Put a fun twist on a decorating classic and try an exciting new craft. The bright colors are perfect for Spring and the subtle streaks of the stained glass give these Easter Eggs a dip dyed look.


  • 675LF Lead-Free Solder
  • 678 3/8” Copper Foil
  • 675FLUX Liquid Safety Flux
  • 675OIL Cutting Oil
  • Finishing Compound (optional)
  • 3/8” White Ribbon
  • 16 – 7/16” Pre-Tinned Jump Rings
  • 1 Sheet Each Studio Pro™ 91502 Raspberry/Cream, 9262 Grape/White, 9982 Light Green, 92222 Blue/Green/Raspberry or your choice of coordinating shades


  • 679H2 Hobby 100 Soldering Iron
  • 653 Pistol Grip Glass or Pencil Grip Cutter
  • 600 Running Pliers
  • 601 3/8” Breaker Grozer
  • 602 Soldering Iron Stand
  • 665 Fid Twin Pack or Craft Stick
  • Safety Glasses
  • 692 Heat Resistant Work Surface
  • Sharpie®
  • 389 Flux Brush or cotton swab
  • Long Tweezers
  • Scissors


  • Before you begin, find a place to work that has great ventilation where you can open a window and use a fan. An area safe from children and pets is recommended.
  • Please read and follow all directions carefully. When working with glass, protect your feet and legs by wearing pants and closed toe shoes. Eye protection is essential.
  • Practice cutting on window glass to get the hang of using a glass cutter.
  • You may find it helpful to take a beginning stained glass class at your local stained-glass studio or store to become familiar with glass cutting, foiling and soldering methods.



  1. Place the egg template onto the glass so that the streaks run vertically. You’ll want to make sure that it is placed at least ½” away from the edge of the glass. Trace around the template using a Sharpie. The template is perfectly sized to fit two eggs vertically about ½” and each sheet will yield four eggs.
  2. Next cut off excess glass; To do so use a straight edge to draw a line about ½” from the outlined egg. (FIG 1)
  3. Fill the glass cutter with a little bit of cutting oil. Wearing safety glasses, hold the glass cutter so that the blade is perpendicular to the glass. Score the glass along the straight edge using a steady pace. (FIG 2)
  4. Place the glass between the jaws of the running pliers, centering the jaws over the score line. The bottom jaw should be curved upward. Squeeze the handles to break the score line. (FIG 3)
  5. Repeat Steps 2-4 to remove any extra excess glass.
  6. Score around the outline of the egg, try to do this with as little stopping as possible, this will give you the best break (FIG 4).
  7. Once complete, flip the piece over onto a pad of newspaper or a towel and apply light pressure all around the score line. You should hear a light pop and some glass may break away (FIG 5).
  8. Turn the piece over again and score the glass from the outline to the edge of the glass in several spots. Use the running pliers to separate the glass. When breaking along a curve it is best to slightly angle the running plier in line with the curve.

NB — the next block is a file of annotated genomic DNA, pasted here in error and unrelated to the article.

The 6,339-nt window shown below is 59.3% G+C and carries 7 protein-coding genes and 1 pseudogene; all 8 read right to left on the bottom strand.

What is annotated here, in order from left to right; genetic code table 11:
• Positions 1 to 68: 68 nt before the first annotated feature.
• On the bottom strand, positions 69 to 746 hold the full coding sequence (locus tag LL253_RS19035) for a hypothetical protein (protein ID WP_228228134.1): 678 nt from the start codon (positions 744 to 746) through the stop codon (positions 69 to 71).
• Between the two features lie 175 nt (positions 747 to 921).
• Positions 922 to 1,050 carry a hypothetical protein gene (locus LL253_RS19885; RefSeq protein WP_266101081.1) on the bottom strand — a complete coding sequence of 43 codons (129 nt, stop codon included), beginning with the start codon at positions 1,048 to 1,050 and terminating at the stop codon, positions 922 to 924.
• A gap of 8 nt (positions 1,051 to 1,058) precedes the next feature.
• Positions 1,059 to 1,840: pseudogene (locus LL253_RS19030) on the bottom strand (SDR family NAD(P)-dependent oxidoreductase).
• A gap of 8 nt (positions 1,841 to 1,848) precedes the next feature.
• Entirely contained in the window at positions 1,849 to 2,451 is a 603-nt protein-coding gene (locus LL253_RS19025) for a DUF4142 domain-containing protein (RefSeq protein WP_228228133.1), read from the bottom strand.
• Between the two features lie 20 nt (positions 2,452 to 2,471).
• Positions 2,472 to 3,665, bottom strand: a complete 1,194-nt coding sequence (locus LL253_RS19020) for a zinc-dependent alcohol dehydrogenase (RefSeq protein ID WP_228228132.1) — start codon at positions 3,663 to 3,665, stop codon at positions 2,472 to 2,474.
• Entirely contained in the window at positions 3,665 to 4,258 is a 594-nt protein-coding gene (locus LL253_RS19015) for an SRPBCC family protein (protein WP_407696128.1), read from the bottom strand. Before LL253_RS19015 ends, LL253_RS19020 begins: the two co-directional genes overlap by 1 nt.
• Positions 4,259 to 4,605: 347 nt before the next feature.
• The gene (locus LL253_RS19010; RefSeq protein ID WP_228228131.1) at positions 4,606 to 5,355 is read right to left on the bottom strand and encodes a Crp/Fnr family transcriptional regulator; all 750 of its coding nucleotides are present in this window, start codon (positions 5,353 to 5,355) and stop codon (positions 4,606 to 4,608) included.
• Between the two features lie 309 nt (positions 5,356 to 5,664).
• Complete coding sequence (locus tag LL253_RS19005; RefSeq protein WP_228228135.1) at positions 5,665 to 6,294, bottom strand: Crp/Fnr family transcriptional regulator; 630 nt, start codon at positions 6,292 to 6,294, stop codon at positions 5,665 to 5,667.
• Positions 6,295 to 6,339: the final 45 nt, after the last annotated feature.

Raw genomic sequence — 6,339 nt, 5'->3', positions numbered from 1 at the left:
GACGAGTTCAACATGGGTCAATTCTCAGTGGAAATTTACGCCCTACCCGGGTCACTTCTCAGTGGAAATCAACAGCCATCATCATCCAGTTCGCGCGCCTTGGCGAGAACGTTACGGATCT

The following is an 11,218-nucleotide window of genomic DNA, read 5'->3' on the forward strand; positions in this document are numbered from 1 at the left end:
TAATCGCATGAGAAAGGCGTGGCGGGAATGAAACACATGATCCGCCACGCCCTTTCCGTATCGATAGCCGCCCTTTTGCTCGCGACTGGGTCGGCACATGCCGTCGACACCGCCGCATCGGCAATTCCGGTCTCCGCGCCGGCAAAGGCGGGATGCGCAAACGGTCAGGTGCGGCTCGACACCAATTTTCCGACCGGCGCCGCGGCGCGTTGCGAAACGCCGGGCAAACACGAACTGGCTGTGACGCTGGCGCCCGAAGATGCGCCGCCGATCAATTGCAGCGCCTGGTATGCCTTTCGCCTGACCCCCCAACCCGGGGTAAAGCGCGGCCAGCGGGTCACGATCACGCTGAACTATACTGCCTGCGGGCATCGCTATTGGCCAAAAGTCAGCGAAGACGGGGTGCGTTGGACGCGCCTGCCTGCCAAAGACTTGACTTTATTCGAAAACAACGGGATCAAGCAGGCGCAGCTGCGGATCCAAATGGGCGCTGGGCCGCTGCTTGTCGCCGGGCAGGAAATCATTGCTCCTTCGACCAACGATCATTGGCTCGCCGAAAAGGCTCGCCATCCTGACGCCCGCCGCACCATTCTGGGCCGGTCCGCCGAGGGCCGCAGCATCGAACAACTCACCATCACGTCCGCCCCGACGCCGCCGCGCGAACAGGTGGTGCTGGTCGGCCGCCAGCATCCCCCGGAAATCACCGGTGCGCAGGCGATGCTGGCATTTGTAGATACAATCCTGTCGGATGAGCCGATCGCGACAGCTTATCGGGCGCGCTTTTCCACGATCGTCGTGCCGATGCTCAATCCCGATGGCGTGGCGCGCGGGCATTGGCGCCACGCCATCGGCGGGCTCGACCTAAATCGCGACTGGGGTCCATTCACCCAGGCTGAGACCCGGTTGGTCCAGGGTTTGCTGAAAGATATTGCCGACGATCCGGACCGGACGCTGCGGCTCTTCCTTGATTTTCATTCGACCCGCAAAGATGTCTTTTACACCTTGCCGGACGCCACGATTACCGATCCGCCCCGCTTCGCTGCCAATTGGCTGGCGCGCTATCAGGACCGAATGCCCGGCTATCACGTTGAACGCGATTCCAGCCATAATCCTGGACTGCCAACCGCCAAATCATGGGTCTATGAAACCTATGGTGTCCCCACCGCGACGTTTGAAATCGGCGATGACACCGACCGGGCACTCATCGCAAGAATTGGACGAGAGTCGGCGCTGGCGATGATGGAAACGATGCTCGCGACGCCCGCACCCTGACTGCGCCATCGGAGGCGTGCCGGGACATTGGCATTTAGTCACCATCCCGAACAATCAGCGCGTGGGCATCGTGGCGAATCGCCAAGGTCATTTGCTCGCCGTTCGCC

9. Repeat steps 1-9 with the remaining glass.
  10. Once your pieces have been cut, use the Breaker-Grozer to nibble away any sharp edges and points. Hold the tool with the curved edge up, gently pull the tool in a downward motion to nibble away at the edge of the glass. (FIG 6)
  11. Use rubbing alcohol or vinegar to remove the marks on the glass.
  12. Peel 1” length of the backing from the foil tape, center the sticky side of the tape on the edge of the glass. Wrap the entire outer edge of the glass with foil, overlapping the end by ¼”. (FIG 7)
  13. Crimp the foil down over the edge of the glass. When foiling tight curves, be sure to crimp the outside curve before crimping the inside curve to prevent the copper tape from tearing. Burnish the top and bottom of the leaf. Using a fid or craft stick burnish (rub) the foil to the edge of the glass (FIG 8). Press firmly, but don’t scrub or the pressure may cause the foil to tear.
  14. Repeat Steps 13-14 for each egg.
  15. Plug in your soldering iron.
  16. Apply a small amount of flux to the foiled area of one egg.
  17. Unroll a 6” length of solder, heat the solder with the tip of the soldering iron. Apply a thin layer of solder to the fluxed areas (FIG 9). Repeat this process around the egg. Allow to cool for a few minutes. Carefully turn the piece over and repeat this process.
  18. Hold the egg with long tweezers or pliers and solder the outside edge of the egg.
  19. Place the egg back-side up onto the work surface. Place a jump ring on either side of the egg, about 2” from the top. Apply flux to the one jump ring and solder it to the side, you may find it helpful to hold the jump ring with long tweezers or pliers to keep it in place (FIG 10). Repeat with the other jump ring, allow cooling and repeat with the other side.
  20. Repeat steps 17- 20 with the remaining eggs.
  21. Wash each egg with warm soapy water to remove the flux and allow drying. Apply finishing compound to protect the solder and give it a nice shine.
  22. Cut eight 5” lengths of ribbon. Arrange the eggs on a flat surface so the jump rings are next to each other. Thread a length of ribbon through the jump rings tie a knot and a bow, repeat tying each candy corn together at their jump rings. For more support, thread white twine or clear filament behind each egg and through each jump ring. Use ribbon or white twine/clear filament to hang bunting.


No reviews have been written for this product.
Log In to Write a Review